Taste Buds magazine logo

Traditional Devon Dishes

Su Carroll celebrates some local dishes that have been cooked for hundreds of years

Devonshire Junket

Wherever you are in our glorious county, you only have to look around to see the rich harvest to be found off the coast and on the land. The meat, fish, crops and dairy produce – even the hedgerows – have provided a natural larder for generations of cooks to choose from.

Today, we think nothing of popping into a supermarket and just simply choosing anything that takes our fancy, from anywhere in the world. But our grandmothers and great-grandmothers would only have had the pick of what could be grown, reared, caught or harvested close to home.

Far from creating a bland diet, Devon’s traditional dishes are rich and varied from hearty meat and simple fish, to creamy desserts and delicious bakes. Never mind what they say over the border, Devon really is the home of the cream tea. Victorian travellers were able to get to the West Country by train from May 1844 when the service first reached Exeter. Before long, branch lines were taking visitors to the country and the coast, all looking for something delicious to enjoy and farmhouses, cafes, hotels and restaurants were only too happy to oblige. Jam for the cream tea was usually strawberry from local farms, and the cream was always clotted.

Forget the fruit scone though, Devonians preferred Splits – sometimes known as Chudleighs (named after the town). This butter-rich, sweet bun has no fruit or other flavourings which serves as the perfect vessel for the addition of sugary jam and thick cream. And in Devon, it’s cream first, in complete contrast to Cornwall.

There’s also a spirited cross-border rivalry when it comes to the pasty. The Cornish Pasty Association likes to believe that their version dates back to the 14th century, becoming particularly popular in the 19th century as the perfect portable meal for tin miners heading underground (the crimped edge was used to hold the pasty with grubby hands).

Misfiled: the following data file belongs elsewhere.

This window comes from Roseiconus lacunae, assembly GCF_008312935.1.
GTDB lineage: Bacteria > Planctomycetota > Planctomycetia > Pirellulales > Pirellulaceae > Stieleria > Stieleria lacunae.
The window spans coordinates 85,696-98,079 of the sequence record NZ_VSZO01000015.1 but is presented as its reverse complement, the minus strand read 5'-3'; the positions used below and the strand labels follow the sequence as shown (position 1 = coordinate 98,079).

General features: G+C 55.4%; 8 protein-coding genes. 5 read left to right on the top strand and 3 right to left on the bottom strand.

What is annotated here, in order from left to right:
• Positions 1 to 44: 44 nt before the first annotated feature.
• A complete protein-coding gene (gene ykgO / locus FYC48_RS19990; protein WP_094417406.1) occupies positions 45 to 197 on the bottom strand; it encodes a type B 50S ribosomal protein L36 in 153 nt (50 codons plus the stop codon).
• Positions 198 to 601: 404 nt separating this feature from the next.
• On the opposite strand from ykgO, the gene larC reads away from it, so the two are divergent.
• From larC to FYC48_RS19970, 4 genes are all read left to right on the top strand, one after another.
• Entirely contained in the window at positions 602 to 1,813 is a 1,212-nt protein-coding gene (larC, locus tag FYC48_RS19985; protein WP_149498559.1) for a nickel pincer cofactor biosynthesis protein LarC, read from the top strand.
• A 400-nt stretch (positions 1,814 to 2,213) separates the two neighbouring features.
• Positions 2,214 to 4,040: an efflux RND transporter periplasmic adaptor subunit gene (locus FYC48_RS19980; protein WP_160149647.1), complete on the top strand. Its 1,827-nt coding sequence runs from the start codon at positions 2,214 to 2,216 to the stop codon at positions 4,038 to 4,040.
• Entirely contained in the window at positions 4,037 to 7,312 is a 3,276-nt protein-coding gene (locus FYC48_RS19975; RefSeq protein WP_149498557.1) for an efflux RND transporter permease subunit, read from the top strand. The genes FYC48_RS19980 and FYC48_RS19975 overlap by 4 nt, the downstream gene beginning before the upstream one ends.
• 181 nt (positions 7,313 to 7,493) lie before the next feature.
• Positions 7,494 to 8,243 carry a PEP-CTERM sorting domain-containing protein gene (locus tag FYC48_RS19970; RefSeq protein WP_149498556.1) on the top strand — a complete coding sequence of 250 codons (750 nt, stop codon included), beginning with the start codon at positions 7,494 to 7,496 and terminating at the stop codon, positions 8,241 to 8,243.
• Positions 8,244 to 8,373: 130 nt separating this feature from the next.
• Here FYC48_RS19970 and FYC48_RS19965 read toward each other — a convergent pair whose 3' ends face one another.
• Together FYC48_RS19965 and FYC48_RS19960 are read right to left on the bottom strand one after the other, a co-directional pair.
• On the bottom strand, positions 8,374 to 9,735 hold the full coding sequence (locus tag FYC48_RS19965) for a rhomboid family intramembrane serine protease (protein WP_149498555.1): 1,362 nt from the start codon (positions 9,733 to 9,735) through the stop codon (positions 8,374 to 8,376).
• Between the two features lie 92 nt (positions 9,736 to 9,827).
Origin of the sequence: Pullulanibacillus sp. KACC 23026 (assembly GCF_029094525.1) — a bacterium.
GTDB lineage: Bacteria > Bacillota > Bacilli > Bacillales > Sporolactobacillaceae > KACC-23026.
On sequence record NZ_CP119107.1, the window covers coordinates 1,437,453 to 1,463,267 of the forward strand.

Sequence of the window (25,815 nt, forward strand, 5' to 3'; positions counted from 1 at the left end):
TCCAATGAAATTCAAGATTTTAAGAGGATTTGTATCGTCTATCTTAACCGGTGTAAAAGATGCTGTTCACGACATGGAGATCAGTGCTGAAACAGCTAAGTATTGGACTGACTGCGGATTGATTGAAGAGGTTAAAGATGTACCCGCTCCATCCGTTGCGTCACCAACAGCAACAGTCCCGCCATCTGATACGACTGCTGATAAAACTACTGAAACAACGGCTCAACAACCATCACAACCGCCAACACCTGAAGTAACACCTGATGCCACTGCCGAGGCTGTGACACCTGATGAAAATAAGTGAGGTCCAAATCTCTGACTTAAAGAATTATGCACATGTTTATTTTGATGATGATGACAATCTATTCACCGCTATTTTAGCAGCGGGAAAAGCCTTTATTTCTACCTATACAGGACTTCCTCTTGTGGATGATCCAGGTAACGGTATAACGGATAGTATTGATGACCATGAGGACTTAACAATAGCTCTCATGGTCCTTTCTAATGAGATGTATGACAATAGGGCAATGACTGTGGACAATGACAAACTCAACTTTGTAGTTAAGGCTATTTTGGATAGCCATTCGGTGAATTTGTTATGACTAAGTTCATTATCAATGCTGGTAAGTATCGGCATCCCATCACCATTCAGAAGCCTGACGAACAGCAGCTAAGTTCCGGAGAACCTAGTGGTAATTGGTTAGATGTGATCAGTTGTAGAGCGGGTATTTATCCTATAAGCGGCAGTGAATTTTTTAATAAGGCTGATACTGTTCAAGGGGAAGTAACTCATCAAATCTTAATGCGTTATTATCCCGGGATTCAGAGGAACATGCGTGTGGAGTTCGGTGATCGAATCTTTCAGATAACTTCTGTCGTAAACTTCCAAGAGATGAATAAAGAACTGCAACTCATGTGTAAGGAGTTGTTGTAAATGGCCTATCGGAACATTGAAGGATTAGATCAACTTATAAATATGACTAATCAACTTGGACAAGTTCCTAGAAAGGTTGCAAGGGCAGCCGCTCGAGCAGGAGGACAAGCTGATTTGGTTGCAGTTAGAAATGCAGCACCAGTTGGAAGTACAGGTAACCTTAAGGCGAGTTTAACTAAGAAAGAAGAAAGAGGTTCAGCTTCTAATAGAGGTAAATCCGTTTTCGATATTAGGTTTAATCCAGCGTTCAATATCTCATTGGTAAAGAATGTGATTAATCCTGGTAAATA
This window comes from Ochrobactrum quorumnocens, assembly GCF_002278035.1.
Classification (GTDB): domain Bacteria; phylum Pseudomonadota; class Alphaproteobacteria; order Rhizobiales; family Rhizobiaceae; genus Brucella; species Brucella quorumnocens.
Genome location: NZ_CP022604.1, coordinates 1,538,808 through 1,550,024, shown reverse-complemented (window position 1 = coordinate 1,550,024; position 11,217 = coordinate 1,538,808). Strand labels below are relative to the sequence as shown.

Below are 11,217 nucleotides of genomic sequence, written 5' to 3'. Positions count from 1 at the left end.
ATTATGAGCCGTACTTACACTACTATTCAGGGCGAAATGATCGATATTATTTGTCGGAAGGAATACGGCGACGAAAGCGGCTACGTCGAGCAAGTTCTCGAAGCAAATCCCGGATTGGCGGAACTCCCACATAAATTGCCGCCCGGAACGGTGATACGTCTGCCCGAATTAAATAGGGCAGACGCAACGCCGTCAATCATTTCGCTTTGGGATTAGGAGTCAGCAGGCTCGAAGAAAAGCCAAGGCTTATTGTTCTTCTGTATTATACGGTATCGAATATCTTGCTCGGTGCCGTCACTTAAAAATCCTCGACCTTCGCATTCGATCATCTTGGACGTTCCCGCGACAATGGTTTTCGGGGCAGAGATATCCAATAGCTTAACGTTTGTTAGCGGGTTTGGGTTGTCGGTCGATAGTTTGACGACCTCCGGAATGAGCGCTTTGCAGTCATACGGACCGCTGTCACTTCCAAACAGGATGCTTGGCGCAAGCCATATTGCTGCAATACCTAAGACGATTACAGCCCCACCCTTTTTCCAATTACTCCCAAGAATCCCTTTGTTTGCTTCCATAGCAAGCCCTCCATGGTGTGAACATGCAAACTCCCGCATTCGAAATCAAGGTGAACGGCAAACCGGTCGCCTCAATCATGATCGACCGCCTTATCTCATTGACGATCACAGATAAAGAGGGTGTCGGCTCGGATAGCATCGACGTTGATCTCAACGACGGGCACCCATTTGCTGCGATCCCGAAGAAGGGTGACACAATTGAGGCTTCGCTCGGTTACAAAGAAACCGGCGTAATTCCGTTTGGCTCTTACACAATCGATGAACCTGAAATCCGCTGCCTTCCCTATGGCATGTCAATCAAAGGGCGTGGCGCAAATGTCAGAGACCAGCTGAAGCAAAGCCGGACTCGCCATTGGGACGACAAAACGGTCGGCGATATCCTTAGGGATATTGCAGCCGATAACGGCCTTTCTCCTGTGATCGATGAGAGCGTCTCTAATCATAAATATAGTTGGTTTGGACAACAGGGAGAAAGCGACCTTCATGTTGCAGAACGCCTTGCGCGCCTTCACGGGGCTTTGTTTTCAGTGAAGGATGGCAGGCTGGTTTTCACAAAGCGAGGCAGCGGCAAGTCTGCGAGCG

But, Exeter historian, Dr Todd Gray, spiced up the debate by discovering the first reference to a pasty in the accounts of the Borough of Plymouth of 1510. In the Cornwall Archives, the first reference to a pasty is 1746, over 200 years later.

With the green fields providing the best grazing for beef and lamb, savoury dishes are on many a Devon menu. Native species include the iconic Red Ruby Devon cattle, a recognised breed since 1851. They are often found in environmentally sensitive areas and recognised by Natural England for their value as a natural conserver of the fauna and flora of these landscapes. The South Devon breed – the UK’s most popular – is great for meat and dairy use.

Devon also provides grazing for several native varieties of sheep (including the Whiteface Dartmoor) and pig (including the UK’s only black pig, the Large Black, which was bred in the county).

Lamb features in two popular, traditional Devon dishes. Dartmouth Pie, first recorded in 1822, contains lamb, fruits and spices under a pastry crust. Originally it would have been made with mutton and dried fruit such as prunes. Devonshire Squab Pie (although the name suggests it would be made of pigeon) is a similar concoction, but includes apples and is traditionally served with cream on the side.

Apples often feature in Devon recipes in one form or another, as the countryside was rich in orchards, mainly grown for making cider and apple juice. Recipes such as Apple Dappy and Devon Apple Cake have used this popular ingredient to produce filling puddings to sustain those doing hard physical work. And it has to be served with lashings of Devon cream. A region rich in dairy produce can find plenty of ways to use up supplies including junket, posset, yoghurts and creamy desserts.

The revival of interest in traditional recipes and ingredients is not just about looking back. The county still offers a rich larder – Bigbury Bay oysters, Taw mussels, Brixham scallops, Dartmouth crab, Clovelly’s herrings – the ‘silver darlings’ – and the ubiquitous mackerel as well as lamb, beef and pork. The warmer climate in the West Country makes it possible to grow grapes for wine, crops for brewing ales, as well as soft fruits. There’s even a chilli farm in South Devon, and Quince Honey Farm in South Molton is the UK’s largest honey producer.

We can turn to the past for inspiration, but today’s chefs and cooks are embracing the buy local ethic and using great Devon ingredients for innovative recipes that will, no doubt, become tomorrow’s classics.

Why not have a go at making some traditional dishes yourself – they are surprisingly easy and delicious too!

Prefer Print?

Six times a year, delivered to your door

Annual subscription: £15
Single Issue: £3

July August 2024 issue out now

Try before you buy. View digital edition

Go to Shop
Taste Buds JulAug24 front cover